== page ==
While “Reunion” is being worked on, I’m cleaning out my closet. Ugh. A job I’d planned on taking one day is now into its fourth. Of course it might go more quickly if I weren’t also taking breaks to ruminate on book four in the Happy Valley series—working title, Christmas at the Happy Valley Motor Inn and Resort. Yes, Paula, Cassie, and the gang are coming along for at least one additional adventure before I wrap the series up. Will Santa show up with just the right presents? Maybe.

Spring fever has attacked with a vengeance this year. I want to be outside, but outside makes my eyes water. The weather here in the Florida panhandle is absolutely gorgeous, but the pollen is everywhere. I could make a “pollen man” and stick a corn cob pipe in his mouth, but I’d probably collapse from sneezing mid-construction. At least I’m not cold, and that’s a plus.

Okay, that closet is still calling. I might see the light at the end of the tunnel. Then again, maybe that’s an oncoming train.

Peace, people!

http://Mayhem at the Happy Valley Motor Inn and Resort (The Happy Valley Series)


I’m cleaning out my closet today. Out with the old stuff—things I haven’t worn in more than a year—and in with absolutely nothing. And since I failed to do this task last year, or the year before, the number of shirts and jeans I own and never wear is embarrassing. Still, I’ve had to slap my hand a time or two to keep from reaching back into the donation pile to return an item to the closet.

Later today I’m attending a memoir writing class at a local library. Maybe my memoirs will include a chapter on why I feel the need to possess so many striped blouses from Talbots.

A reasonable representation of what I own.

This evening Studly Doright and I plan to watch NCAA basketball. This year’s men’s tournament has been great so far—especially since the Kansas Jayhawks are still in contention.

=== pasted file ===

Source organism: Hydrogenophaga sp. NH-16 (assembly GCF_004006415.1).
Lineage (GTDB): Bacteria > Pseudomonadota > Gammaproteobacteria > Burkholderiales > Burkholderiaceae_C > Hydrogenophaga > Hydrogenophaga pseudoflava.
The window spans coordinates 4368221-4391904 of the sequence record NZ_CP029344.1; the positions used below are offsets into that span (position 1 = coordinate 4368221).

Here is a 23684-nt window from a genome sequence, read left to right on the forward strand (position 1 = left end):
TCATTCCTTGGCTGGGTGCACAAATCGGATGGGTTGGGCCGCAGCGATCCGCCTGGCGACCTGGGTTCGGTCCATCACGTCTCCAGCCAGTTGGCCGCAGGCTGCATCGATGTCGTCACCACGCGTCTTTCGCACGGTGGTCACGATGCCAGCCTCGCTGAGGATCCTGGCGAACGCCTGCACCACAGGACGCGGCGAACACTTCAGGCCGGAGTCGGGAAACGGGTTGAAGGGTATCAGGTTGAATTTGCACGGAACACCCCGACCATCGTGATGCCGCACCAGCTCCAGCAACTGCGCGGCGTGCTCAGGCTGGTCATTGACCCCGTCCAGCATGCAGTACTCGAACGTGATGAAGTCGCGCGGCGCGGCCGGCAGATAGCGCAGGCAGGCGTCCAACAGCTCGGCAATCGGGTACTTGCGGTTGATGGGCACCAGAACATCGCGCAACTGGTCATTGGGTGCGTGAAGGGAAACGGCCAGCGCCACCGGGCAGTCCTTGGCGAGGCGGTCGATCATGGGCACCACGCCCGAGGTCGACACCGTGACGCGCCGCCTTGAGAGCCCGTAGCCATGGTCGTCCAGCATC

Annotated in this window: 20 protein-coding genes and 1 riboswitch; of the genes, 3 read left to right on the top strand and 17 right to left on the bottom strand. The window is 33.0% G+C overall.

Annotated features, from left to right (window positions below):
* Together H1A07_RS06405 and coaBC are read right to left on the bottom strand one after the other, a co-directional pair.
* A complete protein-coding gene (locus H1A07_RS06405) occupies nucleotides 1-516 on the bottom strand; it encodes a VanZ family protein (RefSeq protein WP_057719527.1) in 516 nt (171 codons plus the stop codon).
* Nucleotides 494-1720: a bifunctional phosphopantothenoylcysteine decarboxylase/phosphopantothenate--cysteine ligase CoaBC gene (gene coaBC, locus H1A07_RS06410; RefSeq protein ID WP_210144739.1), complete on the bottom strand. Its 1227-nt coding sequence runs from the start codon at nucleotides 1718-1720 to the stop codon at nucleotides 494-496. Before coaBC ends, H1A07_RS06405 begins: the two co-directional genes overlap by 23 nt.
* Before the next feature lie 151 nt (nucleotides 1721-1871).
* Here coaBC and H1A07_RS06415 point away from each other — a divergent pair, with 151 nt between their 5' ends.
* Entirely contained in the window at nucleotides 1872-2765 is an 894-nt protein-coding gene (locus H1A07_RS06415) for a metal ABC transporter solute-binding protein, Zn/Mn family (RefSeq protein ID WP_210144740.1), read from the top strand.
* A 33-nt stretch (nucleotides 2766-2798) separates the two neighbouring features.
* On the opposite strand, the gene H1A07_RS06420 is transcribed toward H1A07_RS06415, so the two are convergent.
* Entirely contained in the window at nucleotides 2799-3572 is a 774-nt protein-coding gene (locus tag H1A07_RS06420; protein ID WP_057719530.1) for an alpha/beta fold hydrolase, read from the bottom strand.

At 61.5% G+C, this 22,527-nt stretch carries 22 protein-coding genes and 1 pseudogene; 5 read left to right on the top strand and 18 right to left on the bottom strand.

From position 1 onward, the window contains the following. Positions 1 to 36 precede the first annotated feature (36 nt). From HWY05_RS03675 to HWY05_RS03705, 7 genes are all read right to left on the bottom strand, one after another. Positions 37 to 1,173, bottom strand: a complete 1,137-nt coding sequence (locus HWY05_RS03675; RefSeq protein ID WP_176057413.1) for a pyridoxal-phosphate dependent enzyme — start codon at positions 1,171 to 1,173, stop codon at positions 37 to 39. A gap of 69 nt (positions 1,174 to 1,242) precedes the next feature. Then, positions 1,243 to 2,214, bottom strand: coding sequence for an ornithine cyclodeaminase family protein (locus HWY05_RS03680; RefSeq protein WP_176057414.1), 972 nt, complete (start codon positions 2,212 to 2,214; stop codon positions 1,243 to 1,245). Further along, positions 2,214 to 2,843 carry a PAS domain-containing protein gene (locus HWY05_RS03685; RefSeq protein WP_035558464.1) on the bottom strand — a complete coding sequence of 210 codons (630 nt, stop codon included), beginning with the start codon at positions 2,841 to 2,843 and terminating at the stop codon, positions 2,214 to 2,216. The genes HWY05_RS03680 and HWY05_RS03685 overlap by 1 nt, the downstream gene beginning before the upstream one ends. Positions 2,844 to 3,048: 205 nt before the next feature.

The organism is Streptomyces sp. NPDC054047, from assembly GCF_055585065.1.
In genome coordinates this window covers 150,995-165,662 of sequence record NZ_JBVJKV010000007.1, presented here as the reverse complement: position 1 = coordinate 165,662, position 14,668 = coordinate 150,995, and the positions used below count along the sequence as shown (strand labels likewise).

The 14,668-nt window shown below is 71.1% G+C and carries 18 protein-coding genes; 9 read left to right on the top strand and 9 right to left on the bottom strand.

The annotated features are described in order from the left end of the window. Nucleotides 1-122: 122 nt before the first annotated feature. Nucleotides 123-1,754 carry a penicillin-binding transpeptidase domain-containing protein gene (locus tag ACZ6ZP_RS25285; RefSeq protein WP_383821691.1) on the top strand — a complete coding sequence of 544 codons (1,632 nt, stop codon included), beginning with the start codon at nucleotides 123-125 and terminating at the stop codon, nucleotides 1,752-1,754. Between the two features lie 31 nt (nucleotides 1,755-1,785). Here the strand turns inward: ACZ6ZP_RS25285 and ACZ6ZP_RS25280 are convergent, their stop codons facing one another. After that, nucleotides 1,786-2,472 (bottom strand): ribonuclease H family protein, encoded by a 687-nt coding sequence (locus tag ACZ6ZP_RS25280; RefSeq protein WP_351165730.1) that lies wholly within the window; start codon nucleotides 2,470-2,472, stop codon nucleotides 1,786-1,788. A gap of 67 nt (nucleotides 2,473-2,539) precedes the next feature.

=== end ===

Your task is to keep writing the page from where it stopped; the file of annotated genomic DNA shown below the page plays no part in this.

Okay, I’ve stalled long enough. Back to the closet for me. Thanks for the break.

Peace, people!

Self Help Books—Yay or Nay?

A friend recently read a self help book that made her so sad she had to put it away, thus confirming my own belief that such tomes only make us dwell too much on what we need to improve and not what we already do well.

Never mind that the same friend is a big fan of self help books, who just didn’t find this one to be right for her, I tend to paint the genre in broad, negative strokes.

Why? Because my mom was always telling me I should read this one or that one when I knew that on the happiness scale I ranked a solid eight, while she hovered around a four. Who knows, though? Without the books she might’ve scored even lower.

There was one piece of wisdom, though, that she gleaned from her readings that made perfect sense to me, and that given the opportunity I always pass along to others who might benefit:

No one else is responsible for your happiness. You alone hold that key.

Now that’s some solid self help.

Peace, people.

Do You Believe in Magic?